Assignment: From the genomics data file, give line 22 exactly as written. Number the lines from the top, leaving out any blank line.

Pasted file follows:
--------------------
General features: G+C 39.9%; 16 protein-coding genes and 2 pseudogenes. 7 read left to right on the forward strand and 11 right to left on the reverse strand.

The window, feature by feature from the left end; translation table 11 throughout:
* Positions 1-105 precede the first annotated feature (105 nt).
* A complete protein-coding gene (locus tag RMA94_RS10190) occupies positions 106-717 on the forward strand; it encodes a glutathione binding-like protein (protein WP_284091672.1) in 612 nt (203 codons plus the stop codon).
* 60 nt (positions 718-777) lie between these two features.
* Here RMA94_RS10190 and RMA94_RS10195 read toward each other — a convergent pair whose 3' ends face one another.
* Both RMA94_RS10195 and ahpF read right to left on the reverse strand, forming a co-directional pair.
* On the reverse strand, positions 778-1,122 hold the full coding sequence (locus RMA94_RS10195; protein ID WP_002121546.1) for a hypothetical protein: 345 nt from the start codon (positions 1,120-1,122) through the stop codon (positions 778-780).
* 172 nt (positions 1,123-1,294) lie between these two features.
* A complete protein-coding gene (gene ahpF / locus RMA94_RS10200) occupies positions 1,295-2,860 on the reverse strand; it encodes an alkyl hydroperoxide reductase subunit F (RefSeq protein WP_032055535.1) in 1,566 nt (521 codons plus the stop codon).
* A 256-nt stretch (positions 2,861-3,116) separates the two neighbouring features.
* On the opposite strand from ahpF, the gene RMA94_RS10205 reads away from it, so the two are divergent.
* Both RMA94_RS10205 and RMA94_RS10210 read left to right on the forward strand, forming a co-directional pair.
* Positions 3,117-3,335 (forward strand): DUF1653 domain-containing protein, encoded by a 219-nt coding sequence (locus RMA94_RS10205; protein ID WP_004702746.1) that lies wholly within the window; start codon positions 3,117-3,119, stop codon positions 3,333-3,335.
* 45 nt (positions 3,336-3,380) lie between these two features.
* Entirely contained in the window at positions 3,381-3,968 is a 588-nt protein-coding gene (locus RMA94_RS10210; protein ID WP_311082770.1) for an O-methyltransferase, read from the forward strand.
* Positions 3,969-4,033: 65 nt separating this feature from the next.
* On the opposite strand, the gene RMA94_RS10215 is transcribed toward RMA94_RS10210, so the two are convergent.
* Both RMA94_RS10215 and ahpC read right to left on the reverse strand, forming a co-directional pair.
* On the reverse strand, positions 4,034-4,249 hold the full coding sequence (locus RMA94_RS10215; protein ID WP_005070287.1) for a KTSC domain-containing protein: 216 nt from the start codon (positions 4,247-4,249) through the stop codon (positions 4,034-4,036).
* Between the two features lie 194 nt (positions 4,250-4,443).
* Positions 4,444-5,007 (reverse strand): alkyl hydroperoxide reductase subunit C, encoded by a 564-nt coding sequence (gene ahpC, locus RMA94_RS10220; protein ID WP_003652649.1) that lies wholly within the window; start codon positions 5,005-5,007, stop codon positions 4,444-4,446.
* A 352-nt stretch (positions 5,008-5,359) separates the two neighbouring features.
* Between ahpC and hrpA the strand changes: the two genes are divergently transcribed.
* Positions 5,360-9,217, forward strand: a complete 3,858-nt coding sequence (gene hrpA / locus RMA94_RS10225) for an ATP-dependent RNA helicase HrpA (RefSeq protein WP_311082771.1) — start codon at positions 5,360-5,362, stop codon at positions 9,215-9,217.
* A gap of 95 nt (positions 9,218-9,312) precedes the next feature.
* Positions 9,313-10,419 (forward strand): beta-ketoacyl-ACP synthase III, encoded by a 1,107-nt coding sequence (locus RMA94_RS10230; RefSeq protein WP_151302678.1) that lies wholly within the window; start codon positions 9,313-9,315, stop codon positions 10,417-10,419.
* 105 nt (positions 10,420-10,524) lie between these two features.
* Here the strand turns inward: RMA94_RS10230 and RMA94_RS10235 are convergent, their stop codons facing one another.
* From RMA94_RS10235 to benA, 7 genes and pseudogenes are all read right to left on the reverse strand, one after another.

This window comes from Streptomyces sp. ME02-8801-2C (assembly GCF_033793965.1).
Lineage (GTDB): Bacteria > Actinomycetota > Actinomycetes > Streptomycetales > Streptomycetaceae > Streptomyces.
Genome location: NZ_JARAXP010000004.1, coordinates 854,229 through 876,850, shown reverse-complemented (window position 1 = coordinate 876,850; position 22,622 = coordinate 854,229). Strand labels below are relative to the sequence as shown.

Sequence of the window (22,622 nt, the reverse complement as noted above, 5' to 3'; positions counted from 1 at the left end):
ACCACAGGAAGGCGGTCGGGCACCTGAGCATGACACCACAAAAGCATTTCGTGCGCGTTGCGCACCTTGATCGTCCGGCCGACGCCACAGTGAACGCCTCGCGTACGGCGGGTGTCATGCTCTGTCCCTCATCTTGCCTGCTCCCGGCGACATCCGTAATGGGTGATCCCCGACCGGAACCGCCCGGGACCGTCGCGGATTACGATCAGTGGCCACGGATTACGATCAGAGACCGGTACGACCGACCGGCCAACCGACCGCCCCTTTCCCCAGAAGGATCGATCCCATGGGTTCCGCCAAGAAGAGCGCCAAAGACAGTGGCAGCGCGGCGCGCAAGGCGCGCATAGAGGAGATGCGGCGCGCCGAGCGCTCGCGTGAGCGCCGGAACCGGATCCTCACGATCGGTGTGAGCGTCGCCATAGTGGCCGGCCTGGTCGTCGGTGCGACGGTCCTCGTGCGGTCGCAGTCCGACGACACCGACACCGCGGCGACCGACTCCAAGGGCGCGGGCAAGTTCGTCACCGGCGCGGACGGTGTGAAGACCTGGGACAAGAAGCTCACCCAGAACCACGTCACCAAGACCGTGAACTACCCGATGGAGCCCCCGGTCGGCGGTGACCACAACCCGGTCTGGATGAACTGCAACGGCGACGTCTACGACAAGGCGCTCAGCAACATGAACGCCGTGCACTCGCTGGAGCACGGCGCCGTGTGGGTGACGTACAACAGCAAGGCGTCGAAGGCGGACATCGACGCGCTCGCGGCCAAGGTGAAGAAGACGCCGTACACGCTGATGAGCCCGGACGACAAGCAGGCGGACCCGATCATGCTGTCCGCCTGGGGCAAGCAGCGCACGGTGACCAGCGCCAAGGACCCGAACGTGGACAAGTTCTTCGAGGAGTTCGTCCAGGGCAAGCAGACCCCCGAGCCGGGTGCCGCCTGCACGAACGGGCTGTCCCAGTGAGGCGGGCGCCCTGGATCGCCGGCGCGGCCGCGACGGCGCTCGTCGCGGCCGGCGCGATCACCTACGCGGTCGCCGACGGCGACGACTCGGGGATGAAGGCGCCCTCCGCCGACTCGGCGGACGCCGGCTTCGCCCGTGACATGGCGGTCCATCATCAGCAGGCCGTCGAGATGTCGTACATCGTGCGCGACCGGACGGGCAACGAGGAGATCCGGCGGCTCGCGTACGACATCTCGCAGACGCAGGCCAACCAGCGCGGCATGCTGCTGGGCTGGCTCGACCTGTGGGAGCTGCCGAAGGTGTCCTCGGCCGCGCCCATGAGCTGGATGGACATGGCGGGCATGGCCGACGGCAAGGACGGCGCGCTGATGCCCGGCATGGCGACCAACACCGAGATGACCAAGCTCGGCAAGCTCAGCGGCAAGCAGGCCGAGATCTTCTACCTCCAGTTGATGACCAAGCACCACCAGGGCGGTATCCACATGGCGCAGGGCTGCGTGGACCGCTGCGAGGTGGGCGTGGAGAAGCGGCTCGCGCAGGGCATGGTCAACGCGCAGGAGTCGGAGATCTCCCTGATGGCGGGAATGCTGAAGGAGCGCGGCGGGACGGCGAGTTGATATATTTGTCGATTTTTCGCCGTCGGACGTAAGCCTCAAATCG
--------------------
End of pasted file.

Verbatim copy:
* Positions 4,444-5,007 (reverse strand): alkyl hydroperoxide reductase subunit C, encoded by a 564-nt coding sequence (gene ahpC, locus RMA94_RS10220; protein ID WP_003652649.1) that lies wholly within the window; start codon positions 5,005-5,007, stop codon positions 4,444-4,446.